Archbishop Emeritus and anti-apartheid campaigner Desmond Tutu has died at the age of 90.
President Cyril Ramaphosa released a statement on Sunday confirming the passing of Tutu.
Tutu who coined the phrase “the Rainbow Nation” and was affectionately known as “the Arch” had been fighting prostate cancer for about two decades.
Ramaphosa expressed his profound sadness on behalf of all South Africans.
“The passing of Archbishop Emeritus Desmond Tutu is another chapter of bereavement in our nation’s farewell to a generation of outstanding South Africans who have bequeathed us a liberated South Africa. Desmond Tutu was a patriot without equal; a leader of principle and pragmatism who gave meaning to the biblical insight that faith without works is dead.”
Ramaphosa said Tutu succinctly articulated “universal outrage at the ravages of apartheid” when he was chairperson of the Truth and Reconciliation Commission, and demonstrated the depth of meaning of ubuntu, reconciliation and forgiveness.
“He placed his extensive academic achievements at the service of our struggle and at the service of the cause for social and economic justice the world over. From the pavements of resistance in South Africa to the pulpits of the world’s great cathedrals and places of worship, and the prestigious setting of the Nobel Peace Prize ceremony, the Arch distinguished himself as a non-sectarian, inclusive champion of universal human rights.”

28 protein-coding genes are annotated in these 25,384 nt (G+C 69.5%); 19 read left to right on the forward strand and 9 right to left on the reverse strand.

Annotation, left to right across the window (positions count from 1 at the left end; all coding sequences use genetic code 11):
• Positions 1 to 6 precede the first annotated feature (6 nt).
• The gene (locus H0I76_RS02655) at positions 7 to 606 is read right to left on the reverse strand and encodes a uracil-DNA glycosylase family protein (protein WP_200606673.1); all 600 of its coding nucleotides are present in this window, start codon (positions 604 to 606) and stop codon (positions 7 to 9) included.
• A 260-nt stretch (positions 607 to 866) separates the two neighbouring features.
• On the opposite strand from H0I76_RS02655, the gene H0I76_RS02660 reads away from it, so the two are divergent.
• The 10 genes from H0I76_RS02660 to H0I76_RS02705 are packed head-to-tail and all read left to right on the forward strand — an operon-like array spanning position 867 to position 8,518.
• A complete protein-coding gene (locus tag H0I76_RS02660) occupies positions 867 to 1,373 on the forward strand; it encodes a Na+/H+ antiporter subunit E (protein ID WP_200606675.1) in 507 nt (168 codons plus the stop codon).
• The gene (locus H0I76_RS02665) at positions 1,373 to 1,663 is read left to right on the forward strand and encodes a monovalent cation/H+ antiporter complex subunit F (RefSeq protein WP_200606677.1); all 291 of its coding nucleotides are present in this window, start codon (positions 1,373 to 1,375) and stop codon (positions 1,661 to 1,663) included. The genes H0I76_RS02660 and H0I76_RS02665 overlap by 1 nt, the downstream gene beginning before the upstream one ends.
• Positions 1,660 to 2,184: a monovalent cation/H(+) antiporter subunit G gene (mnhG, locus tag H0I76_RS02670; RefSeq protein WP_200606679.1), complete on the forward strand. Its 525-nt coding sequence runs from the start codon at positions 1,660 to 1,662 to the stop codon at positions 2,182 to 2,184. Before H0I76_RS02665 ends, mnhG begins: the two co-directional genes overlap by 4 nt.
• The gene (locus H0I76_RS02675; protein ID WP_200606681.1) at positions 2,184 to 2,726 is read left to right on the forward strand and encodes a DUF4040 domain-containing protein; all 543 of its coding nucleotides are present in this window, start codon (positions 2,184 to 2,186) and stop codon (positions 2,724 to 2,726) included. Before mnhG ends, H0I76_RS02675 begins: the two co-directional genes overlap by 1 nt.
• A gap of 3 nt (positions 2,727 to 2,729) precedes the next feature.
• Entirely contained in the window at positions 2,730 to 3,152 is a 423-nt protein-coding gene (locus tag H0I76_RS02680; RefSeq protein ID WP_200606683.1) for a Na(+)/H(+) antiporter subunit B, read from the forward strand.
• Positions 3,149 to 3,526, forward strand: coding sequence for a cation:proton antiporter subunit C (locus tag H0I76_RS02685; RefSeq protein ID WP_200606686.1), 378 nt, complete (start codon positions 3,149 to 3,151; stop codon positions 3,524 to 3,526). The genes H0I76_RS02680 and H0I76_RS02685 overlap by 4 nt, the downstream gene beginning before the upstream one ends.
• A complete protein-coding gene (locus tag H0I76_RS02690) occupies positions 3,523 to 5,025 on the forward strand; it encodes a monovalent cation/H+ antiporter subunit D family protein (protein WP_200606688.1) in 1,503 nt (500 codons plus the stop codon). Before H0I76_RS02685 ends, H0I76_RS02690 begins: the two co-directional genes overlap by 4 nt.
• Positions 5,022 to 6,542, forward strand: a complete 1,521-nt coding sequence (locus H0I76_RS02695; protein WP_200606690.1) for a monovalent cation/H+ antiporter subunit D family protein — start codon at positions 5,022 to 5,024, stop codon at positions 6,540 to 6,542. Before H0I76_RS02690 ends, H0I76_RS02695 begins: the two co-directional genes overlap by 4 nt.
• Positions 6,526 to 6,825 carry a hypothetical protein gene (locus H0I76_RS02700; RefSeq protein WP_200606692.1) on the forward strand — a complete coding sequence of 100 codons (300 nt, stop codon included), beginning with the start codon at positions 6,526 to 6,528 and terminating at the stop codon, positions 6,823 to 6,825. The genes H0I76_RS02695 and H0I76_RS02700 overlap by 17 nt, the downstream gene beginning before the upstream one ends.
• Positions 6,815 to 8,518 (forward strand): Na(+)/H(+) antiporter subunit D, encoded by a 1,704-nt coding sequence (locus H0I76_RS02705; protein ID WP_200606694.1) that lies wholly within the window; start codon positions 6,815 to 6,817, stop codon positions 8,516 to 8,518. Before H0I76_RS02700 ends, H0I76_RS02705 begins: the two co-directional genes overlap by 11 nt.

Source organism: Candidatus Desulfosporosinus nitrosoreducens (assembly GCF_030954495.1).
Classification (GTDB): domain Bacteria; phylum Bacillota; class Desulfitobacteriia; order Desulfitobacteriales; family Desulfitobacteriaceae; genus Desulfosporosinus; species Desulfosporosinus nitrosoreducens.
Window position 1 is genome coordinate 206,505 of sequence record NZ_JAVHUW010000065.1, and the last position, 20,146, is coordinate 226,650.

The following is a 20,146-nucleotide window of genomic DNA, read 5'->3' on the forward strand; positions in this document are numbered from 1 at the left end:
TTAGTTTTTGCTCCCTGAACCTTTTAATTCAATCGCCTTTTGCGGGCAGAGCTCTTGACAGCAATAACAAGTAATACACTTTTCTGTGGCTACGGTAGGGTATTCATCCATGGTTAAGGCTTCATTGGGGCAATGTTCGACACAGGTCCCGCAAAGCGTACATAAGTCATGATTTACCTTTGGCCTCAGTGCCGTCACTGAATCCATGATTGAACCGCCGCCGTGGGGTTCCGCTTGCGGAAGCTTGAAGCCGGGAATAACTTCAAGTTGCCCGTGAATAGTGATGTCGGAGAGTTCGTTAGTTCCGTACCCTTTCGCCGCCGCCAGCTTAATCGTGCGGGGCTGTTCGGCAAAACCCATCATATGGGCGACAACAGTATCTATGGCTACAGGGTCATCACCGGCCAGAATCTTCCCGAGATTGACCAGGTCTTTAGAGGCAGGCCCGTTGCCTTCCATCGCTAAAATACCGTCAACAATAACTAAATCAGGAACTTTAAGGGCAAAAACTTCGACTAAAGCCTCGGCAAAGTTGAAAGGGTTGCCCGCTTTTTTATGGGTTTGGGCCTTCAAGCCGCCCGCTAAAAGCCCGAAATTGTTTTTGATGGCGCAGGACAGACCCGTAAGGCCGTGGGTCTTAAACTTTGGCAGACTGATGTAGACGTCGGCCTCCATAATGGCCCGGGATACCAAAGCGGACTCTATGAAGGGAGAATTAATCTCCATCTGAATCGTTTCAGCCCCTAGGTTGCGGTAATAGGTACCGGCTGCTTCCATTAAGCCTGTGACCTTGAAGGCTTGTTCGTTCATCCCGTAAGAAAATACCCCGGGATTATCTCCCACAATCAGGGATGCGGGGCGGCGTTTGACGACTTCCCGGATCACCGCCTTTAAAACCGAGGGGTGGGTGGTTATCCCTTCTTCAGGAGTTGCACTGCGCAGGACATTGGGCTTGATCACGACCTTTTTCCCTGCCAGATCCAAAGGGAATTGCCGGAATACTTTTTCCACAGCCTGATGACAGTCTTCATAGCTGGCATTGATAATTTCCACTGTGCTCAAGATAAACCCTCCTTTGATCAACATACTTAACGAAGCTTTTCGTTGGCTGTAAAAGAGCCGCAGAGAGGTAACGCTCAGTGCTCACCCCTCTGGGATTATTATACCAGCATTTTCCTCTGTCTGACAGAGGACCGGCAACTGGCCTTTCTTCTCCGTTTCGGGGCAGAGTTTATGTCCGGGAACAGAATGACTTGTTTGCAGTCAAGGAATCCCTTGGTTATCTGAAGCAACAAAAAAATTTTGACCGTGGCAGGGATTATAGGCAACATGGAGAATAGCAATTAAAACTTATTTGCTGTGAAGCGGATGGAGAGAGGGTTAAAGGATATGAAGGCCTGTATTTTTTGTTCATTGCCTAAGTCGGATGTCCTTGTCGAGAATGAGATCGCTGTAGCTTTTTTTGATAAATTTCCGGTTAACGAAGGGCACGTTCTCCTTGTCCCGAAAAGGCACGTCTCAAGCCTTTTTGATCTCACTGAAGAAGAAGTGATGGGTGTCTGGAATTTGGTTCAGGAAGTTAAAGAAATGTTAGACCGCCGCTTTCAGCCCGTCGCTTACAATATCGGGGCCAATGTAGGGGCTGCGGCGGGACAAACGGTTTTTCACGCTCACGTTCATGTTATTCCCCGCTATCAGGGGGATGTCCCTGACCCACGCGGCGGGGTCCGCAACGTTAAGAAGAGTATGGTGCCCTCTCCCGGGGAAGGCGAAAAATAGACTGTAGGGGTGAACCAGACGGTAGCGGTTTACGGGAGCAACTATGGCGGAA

The Nelson Mandela Foundation has described the loss of Tutu as immeasurable.
“He was larger than life, and for so many in South Africa and around the world his life has been a blessing. His contributions to struggles against injustice, locally and globally, are matched only by the depth of his thinking about the making of liberatory futures for human societies. He was an extraordinary human being. A thinker. A leader. A shepherd. Our thoughts are with his family and friends at this most difficult time.”
Tutu is survived by his wife Leah, four children and seven grandchildren.